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21

You're going to find yourself writing a lot more tests, of much more complicated, interesting, and useful behavior, if you can do so simply. So the option that involves var input = new Parser().ParseStatement("x = 2 + 3 * a"); is quite valid. It does depend on another component. But everything depends on dozens of other components. If you mock something ...


14

The closest you get to a bug-free application, the more expensive it gets. It's like targeting 100% code coverage: you spend the same amount of time and money getting from 0% to 95%, from 95% to 99% and from 99% to 99.9%. Do you need this extra 0.1% of code coverage or quality? Probably yes, if you're working on a software product which controls the cooling ...


10

Saying "QA" as a job role is akin to saying "health care professional." You've got nurses, nurses assistants, physicians, physicians assistants, nurse practitioner, surgeons, midwives, etc... Trying to answer "how far QA should go" is much like trying to answer "what does a health care professional do?" - it depends on the job description the person was ...


6

Of course it is OK! You always need functional/integration test that exercise the complete code path. And complete code path in this case means including evaluation of the generated code. That is you test that parsing x = 2 + 3 * a produces code that if run with a = 5 will set x to 17 and if run with a = -2 will set x to -4. Below this, you should do unit ...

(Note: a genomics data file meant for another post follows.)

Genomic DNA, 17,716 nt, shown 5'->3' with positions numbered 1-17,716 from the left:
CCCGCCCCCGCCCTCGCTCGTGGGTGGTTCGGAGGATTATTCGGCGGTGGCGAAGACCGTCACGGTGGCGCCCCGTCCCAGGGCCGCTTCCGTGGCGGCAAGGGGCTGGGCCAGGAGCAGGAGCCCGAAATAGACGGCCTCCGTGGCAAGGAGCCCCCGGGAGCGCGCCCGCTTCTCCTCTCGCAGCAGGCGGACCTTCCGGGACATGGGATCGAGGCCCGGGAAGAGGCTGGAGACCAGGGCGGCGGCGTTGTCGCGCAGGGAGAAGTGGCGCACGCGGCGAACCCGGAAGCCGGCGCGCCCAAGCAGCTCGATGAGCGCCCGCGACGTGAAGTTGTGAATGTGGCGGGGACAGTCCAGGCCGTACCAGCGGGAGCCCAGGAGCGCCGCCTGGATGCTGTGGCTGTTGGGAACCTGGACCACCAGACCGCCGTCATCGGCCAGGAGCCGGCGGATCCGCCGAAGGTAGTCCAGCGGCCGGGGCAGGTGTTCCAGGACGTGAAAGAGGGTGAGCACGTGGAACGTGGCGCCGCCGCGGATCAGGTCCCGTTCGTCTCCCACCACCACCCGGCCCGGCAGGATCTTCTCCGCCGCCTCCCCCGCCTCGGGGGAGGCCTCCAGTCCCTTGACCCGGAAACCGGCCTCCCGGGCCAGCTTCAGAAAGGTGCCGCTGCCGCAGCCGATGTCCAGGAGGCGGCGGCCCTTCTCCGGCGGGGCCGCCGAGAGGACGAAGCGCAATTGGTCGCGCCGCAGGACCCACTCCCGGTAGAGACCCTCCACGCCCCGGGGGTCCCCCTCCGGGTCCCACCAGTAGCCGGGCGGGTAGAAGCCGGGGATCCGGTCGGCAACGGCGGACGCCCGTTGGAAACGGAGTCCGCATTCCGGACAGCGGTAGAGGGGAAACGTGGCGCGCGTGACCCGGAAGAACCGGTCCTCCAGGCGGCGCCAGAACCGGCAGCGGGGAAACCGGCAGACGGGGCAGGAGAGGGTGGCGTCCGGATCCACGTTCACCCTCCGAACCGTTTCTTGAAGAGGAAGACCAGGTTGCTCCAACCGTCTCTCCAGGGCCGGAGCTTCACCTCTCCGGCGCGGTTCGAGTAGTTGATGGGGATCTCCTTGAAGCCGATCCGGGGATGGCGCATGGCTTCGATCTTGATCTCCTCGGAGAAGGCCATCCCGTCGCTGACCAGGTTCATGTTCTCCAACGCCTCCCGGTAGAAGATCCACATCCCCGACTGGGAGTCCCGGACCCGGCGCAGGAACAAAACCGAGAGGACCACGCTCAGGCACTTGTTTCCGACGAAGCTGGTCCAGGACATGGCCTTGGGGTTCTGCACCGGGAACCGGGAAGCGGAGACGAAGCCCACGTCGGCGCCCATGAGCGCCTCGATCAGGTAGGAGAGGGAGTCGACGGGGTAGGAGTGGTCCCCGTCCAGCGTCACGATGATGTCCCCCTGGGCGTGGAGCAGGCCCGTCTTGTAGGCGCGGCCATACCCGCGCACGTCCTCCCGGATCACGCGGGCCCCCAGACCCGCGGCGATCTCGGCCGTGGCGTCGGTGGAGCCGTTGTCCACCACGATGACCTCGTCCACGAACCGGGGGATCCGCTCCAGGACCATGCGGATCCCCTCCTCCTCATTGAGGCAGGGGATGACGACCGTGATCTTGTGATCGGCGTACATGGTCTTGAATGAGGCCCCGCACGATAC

5

In the opening sections of the paper that you quote, Boehm states: There is very little agreement in the software field on the definitions of the terms "verification" and "validation." Boehm defines the terms verification and validation as he intends to use them in the rest of the paper, in order to be able to clearly present the rest of the writing ...


4

Not all bugs are created equal so you need to sort out the wheat from the chaff. Expectations Many bugs are raised simply due to a shortfall in what the software does and what the end user is expecting. This expectation comes from many areas: using other software, incorrect documentation, over-zealous sales staff, how the software used to work etc etc. ...


4

Unit tests allow you to pin point specific items that break and where in the code they broke. So they're good for very fine grained testing. Good unit tests will help decrease debugging time. However, from my experience unit tests are rarely good enough to actually verify correct operation. So integration tests are also helpful to verify a chain or ...


4

I think there's not much more, you might be "close" to the complete picture (at least the picture that I'm aware of), so I'll give you a list of buzz-words. no testing: Don't use! test-last: old crap from the past, like doctors not washing their hands or accountants attempting to skip double-entry book keeping. Better than no testing, but still don't use. ...


3

How to handle large files in a build chain I like to use a build tool that does dependency management - such as maven or gradle. The files are stored in a web repository, and the tool takes care of downloading and caching automagically when it encounters the dependency. It also eliminates extra setup (NAS configuration) for people who want to run the test. ...